FIG. 10 illustrates another embodiment of the thermal runaway prevention circuit, described earlier as the one-way controller. In this case, the IR free potential control function is performed by an analog sample-and-hold circuit S/H and a comparator COMP. Sampling of the S/H circuit is controlled by strobe pulses derived for example from the timer illustrated in FIG. 7 or 8. The S/H circuit is in the hold mode when the strobe is high and charge current is on, and in the sample mode when the current is interrupted. For best results to avoid the transient, the strobe will go low about 1 ms after the charge current has been interrupted, and will go high when the current interruption ends. The IR free potential is available at the output of the S/H continuously, and is fed to the COMP input. The other COMP input is connected to VREF. Initially the charger operates at full current. All outputs of the binary counter CN are high, and the D/A output of the resistor network connected to the counter (which represents a simple 7-bit digital-to-analog converter) is at its highest value. This voltage is fed to the error amplifier AMP. To linearize the charge current control, current sense feedback is used as the other input of AMP; its output drives the power stage. When IR free potential exceeds VREF, COMP will go high and raise the clock enable input CE1 of CN. Clock pulses will advance the counter to the extent necessary to maintain IR free potential equal to VREF, by lowering the D/A output voltage and, consequently, charge current. There is no mechanism for increasing charge current by automatic feedback action, and the D/A converter will maintain drift-free stable output when charge current has been reduced to a trickle, thus preventing any possible thermal runaway. An interlock is provided, should the counter CN run to the end for whatever reason. In such case the output /Q14 will go low, inhibit fully the charge current by means of diode D2, and pull down counter enable input CE2. The charge cycle is initiated by counter reset upon power up or by pressing the START pushbutton.

It must be stated that in all examples of embodiments of this invention shown here, the IR free potential control function could be performed interchangeably by the combination of the comparator and a flip-flop (COMP1 and FF1) or by the combination fo the sample-and-hold circuit and a comparator (S/H and COMP) as shown in the last example. We have preference for the unconventional combination of comparator and a flip-flop which results in very accurate sampling and control unaffected by hardware (e.g. drift or droop of sample-and-hold circuit) and is realizable with less expensive components than the S/H method.

FIG. 11 depicts the thermal runaway prevention circuit for Ni-Cd cells according to the third method referred to earlier. In this embodiment, VREF is derived from VC by means of resistors R1, R3 and potentiometer R2. Resistor R3 is connected to the output of amplifier AMP which can swing approximately between ground potential and VC, while resistor values are chosen in such a way that high output of AMP results in a higher value of VREF for example, between 1.45 and 1.5 V/cell; and a low output of AMP results in a value of VREF lower by, for example, 0.05 to 0.1 V/cell. Values R4, R5 are chosen so that inputs of amplifier AMP are balanced around 1 C charge rate of battery on charge. When a substantially discharged cell is put on charger the charge current will quickly exceed the 1 C rate even at the lower setting of VREF. This will raise VREF to the higher value and facilitate very fast charge at 5-15 C. When the battery is nearly fully charged and the charge current drops below the preset limit around 1 C, VREF will be gradually reduced to the lower value, resulting in the end-of-charge current of 0.01-0.05 C which poses no danger of thermal runaway. The value of resistor R6 determines the sharpness of the transition.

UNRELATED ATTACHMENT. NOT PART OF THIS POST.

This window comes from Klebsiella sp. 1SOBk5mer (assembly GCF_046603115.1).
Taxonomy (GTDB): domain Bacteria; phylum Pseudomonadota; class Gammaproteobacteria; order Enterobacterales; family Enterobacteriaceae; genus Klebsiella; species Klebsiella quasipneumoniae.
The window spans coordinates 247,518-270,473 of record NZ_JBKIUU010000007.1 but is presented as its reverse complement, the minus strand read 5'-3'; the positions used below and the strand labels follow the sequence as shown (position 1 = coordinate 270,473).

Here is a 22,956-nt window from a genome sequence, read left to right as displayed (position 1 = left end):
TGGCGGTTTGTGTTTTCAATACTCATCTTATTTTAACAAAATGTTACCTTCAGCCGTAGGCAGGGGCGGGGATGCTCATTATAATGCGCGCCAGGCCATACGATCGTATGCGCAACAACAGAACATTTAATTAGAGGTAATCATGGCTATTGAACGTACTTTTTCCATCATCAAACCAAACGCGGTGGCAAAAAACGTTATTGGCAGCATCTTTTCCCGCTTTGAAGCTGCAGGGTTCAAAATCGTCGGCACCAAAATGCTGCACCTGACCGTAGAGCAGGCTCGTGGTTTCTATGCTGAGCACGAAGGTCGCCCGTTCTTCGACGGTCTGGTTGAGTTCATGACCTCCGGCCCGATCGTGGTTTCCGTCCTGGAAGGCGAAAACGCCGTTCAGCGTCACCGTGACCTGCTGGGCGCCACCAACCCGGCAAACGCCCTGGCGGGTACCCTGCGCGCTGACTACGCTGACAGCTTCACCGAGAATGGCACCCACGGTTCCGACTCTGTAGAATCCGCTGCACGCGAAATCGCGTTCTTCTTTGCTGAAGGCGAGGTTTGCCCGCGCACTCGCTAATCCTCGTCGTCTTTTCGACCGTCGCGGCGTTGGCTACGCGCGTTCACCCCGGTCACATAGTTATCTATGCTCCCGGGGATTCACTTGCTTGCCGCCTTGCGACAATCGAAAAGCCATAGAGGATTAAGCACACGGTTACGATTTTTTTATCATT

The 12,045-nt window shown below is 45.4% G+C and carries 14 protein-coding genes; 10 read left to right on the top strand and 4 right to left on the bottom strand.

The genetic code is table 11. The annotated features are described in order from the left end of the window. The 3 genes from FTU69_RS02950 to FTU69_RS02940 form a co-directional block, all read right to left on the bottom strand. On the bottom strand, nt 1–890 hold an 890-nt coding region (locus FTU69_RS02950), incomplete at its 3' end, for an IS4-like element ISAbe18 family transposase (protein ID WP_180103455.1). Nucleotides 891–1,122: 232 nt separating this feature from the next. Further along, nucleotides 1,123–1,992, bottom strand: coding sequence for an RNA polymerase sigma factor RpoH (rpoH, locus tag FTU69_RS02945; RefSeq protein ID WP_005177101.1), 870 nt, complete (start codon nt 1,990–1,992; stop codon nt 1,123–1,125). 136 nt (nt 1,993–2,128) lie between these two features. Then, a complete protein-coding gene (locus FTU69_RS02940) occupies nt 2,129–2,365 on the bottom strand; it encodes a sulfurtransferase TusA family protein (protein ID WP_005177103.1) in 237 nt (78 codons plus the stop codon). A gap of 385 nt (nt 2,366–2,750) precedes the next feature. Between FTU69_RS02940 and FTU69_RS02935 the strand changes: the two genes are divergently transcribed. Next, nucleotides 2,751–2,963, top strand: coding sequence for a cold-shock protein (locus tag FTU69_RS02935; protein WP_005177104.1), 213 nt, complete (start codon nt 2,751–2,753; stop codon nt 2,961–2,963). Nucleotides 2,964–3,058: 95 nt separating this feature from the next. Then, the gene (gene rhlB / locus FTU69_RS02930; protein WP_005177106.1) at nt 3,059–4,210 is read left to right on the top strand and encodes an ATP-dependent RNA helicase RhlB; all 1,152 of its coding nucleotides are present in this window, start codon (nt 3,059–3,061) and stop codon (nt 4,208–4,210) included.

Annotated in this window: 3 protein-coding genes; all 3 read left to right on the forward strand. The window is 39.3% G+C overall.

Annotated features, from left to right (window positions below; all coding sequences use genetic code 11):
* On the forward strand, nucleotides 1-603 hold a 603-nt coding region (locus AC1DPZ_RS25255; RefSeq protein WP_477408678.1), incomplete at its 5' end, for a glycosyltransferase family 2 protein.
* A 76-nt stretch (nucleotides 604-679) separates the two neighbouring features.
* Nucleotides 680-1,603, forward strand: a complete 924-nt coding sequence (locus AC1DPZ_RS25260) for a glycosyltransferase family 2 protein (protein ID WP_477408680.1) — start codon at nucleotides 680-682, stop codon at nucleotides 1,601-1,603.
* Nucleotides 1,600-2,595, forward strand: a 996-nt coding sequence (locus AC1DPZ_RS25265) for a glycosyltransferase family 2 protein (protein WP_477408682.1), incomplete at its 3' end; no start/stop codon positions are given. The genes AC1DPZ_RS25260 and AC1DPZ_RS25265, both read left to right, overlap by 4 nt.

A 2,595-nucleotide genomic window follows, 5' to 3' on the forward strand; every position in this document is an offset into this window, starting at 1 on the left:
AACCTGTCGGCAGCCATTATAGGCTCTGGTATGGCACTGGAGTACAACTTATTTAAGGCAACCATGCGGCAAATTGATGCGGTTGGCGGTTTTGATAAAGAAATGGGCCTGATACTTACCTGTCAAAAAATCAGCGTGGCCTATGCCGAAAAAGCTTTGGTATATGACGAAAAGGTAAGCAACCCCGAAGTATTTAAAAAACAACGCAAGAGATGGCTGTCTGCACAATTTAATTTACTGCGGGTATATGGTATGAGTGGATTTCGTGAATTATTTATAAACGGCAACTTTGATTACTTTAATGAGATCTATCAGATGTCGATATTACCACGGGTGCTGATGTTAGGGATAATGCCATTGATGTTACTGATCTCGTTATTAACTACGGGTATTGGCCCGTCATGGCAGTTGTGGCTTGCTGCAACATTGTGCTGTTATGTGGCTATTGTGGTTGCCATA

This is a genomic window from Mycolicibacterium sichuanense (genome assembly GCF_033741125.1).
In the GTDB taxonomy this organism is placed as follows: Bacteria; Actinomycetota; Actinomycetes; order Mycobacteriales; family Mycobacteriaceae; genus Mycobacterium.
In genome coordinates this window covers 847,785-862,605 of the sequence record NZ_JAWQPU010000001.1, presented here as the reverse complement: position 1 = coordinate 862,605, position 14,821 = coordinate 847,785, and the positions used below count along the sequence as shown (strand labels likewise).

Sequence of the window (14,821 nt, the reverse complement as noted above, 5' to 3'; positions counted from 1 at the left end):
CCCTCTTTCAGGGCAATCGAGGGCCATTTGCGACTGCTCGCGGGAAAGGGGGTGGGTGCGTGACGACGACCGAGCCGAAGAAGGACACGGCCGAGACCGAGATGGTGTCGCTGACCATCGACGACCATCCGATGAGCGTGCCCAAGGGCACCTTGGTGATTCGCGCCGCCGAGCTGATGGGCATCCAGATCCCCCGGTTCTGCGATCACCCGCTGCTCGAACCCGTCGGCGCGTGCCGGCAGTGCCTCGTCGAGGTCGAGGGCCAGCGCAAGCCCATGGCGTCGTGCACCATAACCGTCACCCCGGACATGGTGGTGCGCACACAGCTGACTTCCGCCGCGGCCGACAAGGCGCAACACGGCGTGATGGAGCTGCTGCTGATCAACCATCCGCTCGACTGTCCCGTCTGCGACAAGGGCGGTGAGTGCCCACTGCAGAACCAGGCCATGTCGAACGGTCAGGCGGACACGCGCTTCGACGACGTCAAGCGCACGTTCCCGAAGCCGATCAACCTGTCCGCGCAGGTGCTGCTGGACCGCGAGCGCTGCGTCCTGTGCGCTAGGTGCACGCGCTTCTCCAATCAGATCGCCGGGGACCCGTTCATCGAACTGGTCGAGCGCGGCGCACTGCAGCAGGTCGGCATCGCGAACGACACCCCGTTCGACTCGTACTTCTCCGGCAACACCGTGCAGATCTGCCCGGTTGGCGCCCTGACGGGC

Alternately, a comparator (or series of comparators) may be employed in place of amplifier AMP, causing VREF transition in a step or steps.

FIG. 12 shows a graph which compares the charging processes of prior art chargers with this charger and generally aids in understanding of the invention described herein.

A fully discharged battery (0% state of charge is represented at the left side of the graph) is capable of accepting charge at a high rate. As the charge progresses, the charge carriers still in the discharged state are depleted, their density in the battery is reduced and so is the ability of the battery to accept further charge. Eventually, all carriers will have been turned into the charged state; and full charge (100% state of charge which represented by the right side of the graph) will been reached. The dotted line (partially overlapped by the solid line) represents the ideal, highest charge rate the battery is capable of accepting for the given state of charge.

A fully charged battery cannot accept any extra charge, and to continue pass charging current through the battery (overcharging) cannot further improve the state of charge. Overcharging causes internal gassing and heating of the battery which, if sustained, may damage or even destroy the battery. However, the battery does not have to be fully charged for the state of overcharging to occur. A battery is being overcharged anytime the passing charge current is in excess of the current the battery is capable of accepting. Thus, the area above and to the right of the dotted and solid curve is the region of overcharging. Similarly, we may call the region of current smaller than what the battery can accept, the region of undercharging which is represented under the dotted and solid curve.